I’ve talked about Panago Pizza before. They offer the biggest selection of vegan pizza (from a non-vegan pizza place) that I’ve seen. I’m in love with their vegan cheesy bread, which has Daiya on it, but somehow doesn’t taste like Daiya cheese at all. But, as far as desserts, I haven’t known them to have anything vegan, until now. They are offering a new vegan apple pie on their menu! Or, as they call it, plant-based apple pie.
Isn’t Apple Pie Already Plant-Based?
The problem with saying plant-based instead of vegan is that it could mean the ingredients are focused mostly on plants, but there are also animal products found inside too.
I’ve talked about this whole plant-based issue before.
The bottom line is that some people think that plant-based equals vegan while others just think it means something that is mostly made of plants.
Panago announced their plant-based apple pie through a Facebook post, and I thought the comments on it were telling of how confusing the term plant-based is.
In the comments, a woman asks:
As opposed to… meat-based apple pie?
It’s an example of how most people don’t think of dairy as something that comes from animals.
Then there was this comment:
Thank God, I was getting tired of all those apple and wheat-based pies, cool that you guys are using plants now.
It’s such an ignorant and smart-ass comment, but at the same time, I get the ignorance – someone who doesn’t understand or care about veganism wouldn’t have a clue why apple pie isn’t already considered fully plant-based or vegan.
In fact, I think it would be better if Panago just wrote ‘vegan’ instead of ‘plant-based’, but I understand that the word would cause many non-vegan people to avoid it because… it’s vegan. But it might also cause actual vegans to pass it by because it doesn’t say vegan.
It’s such a conundrum.
Then again, maybe Panago is using non-vegan sugar and can’t claim vegan for that reason?
What Makes An Apple Pie Vegan?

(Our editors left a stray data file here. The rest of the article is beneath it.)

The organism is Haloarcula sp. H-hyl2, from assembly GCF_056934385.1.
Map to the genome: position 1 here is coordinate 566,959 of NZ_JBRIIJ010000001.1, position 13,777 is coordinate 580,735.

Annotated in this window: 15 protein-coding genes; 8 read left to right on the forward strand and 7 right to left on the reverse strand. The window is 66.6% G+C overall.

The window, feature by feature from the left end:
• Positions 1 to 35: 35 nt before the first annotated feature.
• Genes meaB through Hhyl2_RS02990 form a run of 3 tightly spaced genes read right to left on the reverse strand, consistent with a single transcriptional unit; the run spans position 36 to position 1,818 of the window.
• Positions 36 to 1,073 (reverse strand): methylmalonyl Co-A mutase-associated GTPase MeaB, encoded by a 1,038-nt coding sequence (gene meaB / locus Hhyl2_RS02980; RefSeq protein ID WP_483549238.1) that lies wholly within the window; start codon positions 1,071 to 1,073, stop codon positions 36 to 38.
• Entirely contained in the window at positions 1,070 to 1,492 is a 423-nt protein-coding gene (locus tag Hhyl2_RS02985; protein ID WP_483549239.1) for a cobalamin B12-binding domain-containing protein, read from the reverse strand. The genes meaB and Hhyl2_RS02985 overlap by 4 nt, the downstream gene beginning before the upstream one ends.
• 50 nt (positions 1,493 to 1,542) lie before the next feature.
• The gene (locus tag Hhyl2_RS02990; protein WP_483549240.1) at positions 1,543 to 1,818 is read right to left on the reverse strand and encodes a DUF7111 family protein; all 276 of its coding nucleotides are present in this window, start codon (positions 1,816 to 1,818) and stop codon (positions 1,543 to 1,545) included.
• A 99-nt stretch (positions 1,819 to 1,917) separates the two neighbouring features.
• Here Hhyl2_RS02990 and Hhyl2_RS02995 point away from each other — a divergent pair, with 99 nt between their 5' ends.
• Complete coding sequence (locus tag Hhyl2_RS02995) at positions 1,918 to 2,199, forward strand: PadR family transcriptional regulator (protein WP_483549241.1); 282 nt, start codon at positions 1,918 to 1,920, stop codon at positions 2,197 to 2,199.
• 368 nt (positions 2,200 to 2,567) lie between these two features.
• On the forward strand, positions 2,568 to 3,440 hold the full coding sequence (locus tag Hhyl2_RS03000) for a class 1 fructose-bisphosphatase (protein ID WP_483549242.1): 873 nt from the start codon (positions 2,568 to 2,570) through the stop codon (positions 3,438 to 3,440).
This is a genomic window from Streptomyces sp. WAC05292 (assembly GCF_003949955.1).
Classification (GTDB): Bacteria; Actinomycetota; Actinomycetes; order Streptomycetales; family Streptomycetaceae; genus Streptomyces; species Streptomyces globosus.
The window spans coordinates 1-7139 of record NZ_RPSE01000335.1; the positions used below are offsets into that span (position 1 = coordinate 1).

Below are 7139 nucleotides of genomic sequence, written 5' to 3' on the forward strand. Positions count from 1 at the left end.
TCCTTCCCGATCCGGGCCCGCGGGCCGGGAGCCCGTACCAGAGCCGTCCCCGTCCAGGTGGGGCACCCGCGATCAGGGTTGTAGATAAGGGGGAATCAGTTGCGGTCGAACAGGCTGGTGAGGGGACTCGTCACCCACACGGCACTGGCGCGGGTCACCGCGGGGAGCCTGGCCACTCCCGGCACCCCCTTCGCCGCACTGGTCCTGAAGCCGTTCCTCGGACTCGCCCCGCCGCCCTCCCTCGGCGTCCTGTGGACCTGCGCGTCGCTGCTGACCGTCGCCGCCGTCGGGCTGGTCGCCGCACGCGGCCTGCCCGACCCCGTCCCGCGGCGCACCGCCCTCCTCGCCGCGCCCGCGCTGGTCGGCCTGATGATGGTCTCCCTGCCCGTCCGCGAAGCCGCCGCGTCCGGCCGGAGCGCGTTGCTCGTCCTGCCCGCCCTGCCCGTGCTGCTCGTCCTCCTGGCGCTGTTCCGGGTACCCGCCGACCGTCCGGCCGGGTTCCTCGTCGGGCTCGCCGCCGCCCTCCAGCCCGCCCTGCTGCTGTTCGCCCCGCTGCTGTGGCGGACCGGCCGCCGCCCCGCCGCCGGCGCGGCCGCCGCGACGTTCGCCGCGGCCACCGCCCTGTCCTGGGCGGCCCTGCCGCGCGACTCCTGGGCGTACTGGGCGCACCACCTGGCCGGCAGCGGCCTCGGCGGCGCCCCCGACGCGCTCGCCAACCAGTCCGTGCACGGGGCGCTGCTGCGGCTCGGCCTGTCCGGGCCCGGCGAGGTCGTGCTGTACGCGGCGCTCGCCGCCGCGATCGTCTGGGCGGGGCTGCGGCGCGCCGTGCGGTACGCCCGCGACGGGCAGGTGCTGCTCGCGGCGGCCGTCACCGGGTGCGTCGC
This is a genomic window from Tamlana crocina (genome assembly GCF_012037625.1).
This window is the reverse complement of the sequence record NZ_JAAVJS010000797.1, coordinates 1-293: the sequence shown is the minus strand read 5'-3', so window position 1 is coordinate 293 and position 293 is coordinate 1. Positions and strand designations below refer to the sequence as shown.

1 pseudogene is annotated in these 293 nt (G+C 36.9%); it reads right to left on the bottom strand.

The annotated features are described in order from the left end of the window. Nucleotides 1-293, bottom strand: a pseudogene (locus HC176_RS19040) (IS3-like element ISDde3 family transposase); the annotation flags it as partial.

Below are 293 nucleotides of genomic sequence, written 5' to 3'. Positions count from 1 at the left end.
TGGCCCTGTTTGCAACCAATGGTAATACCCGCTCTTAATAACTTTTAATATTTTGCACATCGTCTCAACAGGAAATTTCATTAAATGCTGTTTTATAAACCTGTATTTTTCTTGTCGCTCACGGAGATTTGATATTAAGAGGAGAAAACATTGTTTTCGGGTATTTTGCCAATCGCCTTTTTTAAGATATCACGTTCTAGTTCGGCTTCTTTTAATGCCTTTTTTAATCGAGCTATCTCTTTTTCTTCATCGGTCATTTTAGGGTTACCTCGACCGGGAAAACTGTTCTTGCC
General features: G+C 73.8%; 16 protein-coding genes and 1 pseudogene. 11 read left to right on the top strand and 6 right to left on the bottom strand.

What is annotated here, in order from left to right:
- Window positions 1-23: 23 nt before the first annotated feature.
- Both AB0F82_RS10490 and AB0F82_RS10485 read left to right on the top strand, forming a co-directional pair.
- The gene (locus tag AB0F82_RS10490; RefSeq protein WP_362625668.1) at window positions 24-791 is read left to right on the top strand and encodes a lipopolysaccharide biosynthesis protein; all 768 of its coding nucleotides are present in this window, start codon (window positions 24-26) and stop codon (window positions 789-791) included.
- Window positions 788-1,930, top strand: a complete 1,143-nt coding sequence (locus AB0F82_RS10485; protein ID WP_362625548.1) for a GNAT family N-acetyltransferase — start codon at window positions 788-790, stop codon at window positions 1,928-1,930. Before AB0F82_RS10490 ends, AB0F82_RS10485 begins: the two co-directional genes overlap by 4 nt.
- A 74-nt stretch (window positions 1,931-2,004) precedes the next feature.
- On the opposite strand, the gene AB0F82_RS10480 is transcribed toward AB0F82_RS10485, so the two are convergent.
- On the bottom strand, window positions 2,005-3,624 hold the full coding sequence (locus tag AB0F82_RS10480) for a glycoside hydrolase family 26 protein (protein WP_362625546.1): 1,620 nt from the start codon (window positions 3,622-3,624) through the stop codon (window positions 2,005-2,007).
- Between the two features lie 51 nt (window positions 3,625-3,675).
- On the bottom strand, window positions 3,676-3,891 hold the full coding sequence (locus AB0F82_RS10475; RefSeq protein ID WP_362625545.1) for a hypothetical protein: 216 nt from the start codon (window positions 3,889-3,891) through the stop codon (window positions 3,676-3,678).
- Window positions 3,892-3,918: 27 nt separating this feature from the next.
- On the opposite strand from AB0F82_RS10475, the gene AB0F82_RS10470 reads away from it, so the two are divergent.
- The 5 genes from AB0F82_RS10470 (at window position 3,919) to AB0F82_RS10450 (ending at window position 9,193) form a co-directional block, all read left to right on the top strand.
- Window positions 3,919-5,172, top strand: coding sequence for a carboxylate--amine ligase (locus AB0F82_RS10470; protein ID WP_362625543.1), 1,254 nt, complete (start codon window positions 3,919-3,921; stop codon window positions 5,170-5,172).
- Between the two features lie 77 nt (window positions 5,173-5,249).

Generally, to make an apple pie vegan, you would use non-dairy butter or margarine in and on the crust and vegan sugar in the filling.
Some sugar is not considered vegan because some types of sugar may be processed using bone char. Bone char is made from the bones of animals. While it is not considered an animal product itself, it is often used to filter and refine sugar. As a result, some vegans choose to avoid refined sugars that have been processed using bone char.
I know how to find vegan sugar in my area because I’m in Western Canada, and Roger’s sugar which has a product number starting with 22 is vegan, so I just stick with that. If it’s a concern to you, it’s important to contact the company that makes the sugar directly to find out whether they use bone char.
Review Of Panago’s Apple Pie
I sent a quick message to Panago to ask if the apple pie was considered vegan. Here’s the reply I got.
We had to try it. The description of it was an apple pie baked in a flaky pastry, with (obviously) cinnamon and nutmeg inside.
From the look of the box, I thought it was going to be hot. But I think that’s just because it was in with the pizza and cheesy bread we got.
It was actually quite cold.
But it was good.
It just tastes like an apple pie with a soft crust around it. I don’t know about flaky. It was just soft.
There might be a little bit too much nutmeg for my taste, but my sense of taste is very high right now, so that could just be a me thing.
I tried it cold and hot, and I like it better hot.
Other than that, there’s not much to say about it.
It’s apple pie.
And it’s plant-based!